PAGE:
The other question to be answered is how low these rates may go. With roughly $14 trillion in global bonds paying negative yields and still unknown ramifications from trade tariffs and tweet volatility, the U.S. Treasury remains a AAA-rated option with at least some yield for investors and as cash flows into them, prices will rise and rates will at minimum stay flat or decline further.
The current environment certainly raises the need for lenders to look at their ability to retain servicing as an option. Behind rate rallies are usually corrections and last year’s concerns about survival in a low production environment can be offset potentially by the natural hedge of servicing retained.
There are headwinds to service retention beyond simply bets on duration. A slowing economy will raise default rates, even if marginally. The cost of managing default servicing is extremely expensive and one that needs consideration. For nonbanks and others without substantial balance sheets, advances to mortgage-backed securities holders, particularly in the Ginnie Mae program, could become expensive and the need for liquidity will be paramount.
If that is in a rising rate environment or simply a tightening of available liquidity, it could pose institutional risks to some.
I reached out to Seth Sprague from the Stratmor Group and he made some key points, saying “It is very important that companies retain the servicing that is consistent with their overall operations and servicing strategies.”
He went on to suggest focusing on things like low loan balance, a market that has pretty hot specified pool competition already and to look at avoiding loans that might have higher default rates such as those serviced for Ginnie Mae products.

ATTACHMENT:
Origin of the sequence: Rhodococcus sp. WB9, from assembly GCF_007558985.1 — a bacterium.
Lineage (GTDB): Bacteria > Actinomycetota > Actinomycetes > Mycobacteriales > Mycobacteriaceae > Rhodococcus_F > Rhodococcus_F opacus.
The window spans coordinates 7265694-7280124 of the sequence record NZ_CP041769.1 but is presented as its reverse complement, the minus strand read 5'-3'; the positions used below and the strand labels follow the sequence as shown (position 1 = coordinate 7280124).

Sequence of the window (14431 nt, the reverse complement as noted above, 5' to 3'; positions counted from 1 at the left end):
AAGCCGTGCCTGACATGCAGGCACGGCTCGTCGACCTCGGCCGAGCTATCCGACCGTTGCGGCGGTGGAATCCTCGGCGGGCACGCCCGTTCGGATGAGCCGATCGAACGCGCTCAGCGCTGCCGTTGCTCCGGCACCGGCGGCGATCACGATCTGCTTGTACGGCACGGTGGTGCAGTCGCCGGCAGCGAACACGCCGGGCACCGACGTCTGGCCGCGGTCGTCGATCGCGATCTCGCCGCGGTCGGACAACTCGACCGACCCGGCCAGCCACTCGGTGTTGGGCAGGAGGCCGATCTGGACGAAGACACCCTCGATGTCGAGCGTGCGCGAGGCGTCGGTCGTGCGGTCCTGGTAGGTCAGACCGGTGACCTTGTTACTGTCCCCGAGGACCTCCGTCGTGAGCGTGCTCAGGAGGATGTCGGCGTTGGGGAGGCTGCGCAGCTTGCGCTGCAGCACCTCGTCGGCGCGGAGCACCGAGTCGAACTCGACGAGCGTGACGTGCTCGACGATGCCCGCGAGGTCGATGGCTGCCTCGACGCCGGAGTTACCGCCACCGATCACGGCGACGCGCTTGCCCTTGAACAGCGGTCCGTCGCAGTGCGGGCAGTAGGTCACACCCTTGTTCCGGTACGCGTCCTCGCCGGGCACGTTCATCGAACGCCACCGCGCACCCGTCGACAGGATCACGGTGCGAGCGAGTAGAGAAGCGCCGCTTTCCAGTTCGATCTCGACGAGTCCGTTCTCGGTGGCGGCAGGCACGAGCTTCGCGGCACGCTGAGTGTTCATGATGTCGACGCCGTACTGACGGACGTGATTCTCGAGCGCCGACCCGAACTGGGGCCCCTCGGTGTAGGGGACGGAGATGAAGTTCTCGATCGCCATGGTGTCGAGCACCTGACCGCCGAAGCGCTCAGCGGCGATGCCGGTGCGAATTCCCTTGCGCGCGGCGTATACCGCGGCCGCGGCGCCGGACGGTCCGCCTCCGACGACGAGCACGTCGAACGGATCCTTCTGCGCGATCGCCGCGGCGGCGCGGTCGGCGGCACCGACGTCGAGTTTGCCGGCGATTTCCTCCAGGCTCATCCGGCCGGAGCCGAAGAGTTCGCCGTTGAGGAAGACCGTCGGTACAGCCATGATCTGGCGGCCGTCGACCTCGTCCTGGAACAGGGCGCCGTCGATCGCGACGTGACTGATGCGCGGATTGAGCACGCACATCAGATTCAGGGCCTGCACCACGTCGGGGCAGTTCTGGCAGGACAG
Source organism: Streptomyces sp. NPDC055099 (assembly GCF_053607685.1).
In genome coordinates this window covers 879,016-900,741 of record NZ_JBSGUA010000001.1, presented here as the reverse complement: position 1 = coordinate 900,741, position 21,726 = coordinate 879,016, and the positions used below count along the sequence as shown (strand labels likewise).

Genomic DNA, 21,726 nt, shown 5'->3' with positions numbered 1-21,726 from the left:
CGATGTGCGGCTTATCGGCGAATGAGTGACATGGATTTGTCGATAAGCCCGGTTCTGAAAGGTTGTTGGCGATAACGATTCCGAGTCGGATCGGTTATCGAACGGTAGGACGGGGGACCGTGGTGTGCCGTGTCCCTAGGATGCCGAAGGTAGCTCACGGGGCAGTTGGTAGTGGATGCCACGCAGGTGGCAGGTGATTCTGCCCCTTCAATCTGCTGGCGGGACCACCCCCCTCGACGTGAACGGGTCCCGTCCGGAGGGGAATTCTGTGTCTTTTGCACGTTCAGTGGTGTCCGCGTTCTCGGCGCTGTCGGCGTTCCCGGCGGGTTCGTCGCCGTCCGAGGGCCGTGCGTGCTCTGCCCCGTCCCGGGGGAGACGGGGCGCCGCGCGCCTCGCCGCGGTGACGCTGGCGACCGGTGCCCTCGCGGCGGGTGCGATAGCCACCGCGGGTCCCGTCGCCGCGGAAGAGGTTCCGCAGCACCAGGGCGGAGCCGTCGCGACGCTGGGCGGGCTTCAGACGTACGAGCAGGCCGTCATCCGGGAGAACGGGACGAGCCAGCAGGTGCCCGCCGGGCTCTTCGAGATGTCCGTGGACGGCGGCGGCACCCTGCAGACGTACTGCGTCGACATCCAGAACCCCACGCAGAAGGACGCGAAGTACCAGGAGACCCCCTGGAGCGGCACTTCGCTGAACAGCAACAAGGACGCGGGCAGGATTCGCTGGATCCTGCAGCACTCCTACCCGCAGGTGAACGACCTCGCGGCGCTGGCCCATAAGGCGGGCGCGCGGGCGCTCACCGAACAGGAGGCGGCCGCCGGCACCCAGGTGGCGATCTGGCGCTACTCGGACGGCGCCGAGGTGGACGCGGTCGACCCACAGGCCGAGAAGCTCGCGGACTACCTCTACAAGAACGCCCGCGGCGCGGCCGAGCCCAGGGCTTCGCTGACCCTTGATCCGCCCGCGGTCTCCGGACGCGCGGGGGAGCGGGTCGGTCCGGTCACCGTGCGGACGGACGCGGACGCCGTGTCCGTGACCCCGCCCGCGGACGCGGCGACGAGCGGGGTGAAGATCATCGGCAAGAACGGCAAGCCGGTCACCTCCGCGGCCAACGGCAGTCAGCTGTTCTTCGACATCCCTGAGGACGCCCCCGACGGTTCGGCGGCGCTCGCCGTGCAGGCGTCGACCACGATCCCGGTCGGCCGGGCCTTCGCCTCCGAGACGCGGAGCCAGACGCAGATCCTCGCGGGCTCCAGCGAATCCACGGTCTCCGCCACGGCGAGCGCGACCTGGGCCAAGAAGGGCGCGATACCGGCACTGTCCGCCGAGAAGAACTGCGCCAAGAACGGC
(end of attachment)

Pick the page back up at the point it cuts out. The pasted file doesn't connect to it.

Seth adds, “the majority of the large bank MSR portfolios have a weighted average coupon around 4%, and the latest drop in rates brings a larger percentage of their MSR portfolios in the money to refinance.” I note here that even the best at efficient refinancing run at perhaps 35% replenishment rate making this a costly write down for some as rates decline.
I spoke to another highly respected CEO in the industry and he had some sage advice, suggesting that for independent mortgage banks without access to a balance sheet, the liquidity challenges will be great.
He cautions that the likelihood of recession is high and suggested that the current rally is a “sugar high,” but once the refinance-able coupons are burnt out it will be a tough market. He suggested that if you are going to entertain engagement, partnering with a bank or a platform with a steady and firm commitment to supporting you through a down cycle will be important. He added, “stay away from lower FICOs”, implying that the cost of default management in this next recession will be high.
These servicing questions are tough decisions to be made by lenders in a complex business environment but may pose opportunity for some. My recommendation is to talk to experts in the field, retain advisors, and develop your plan to retain in order to at least be prepared to execute when it seems optimal. Whether you retain or not at that point, at least you will have had the option to make that decision.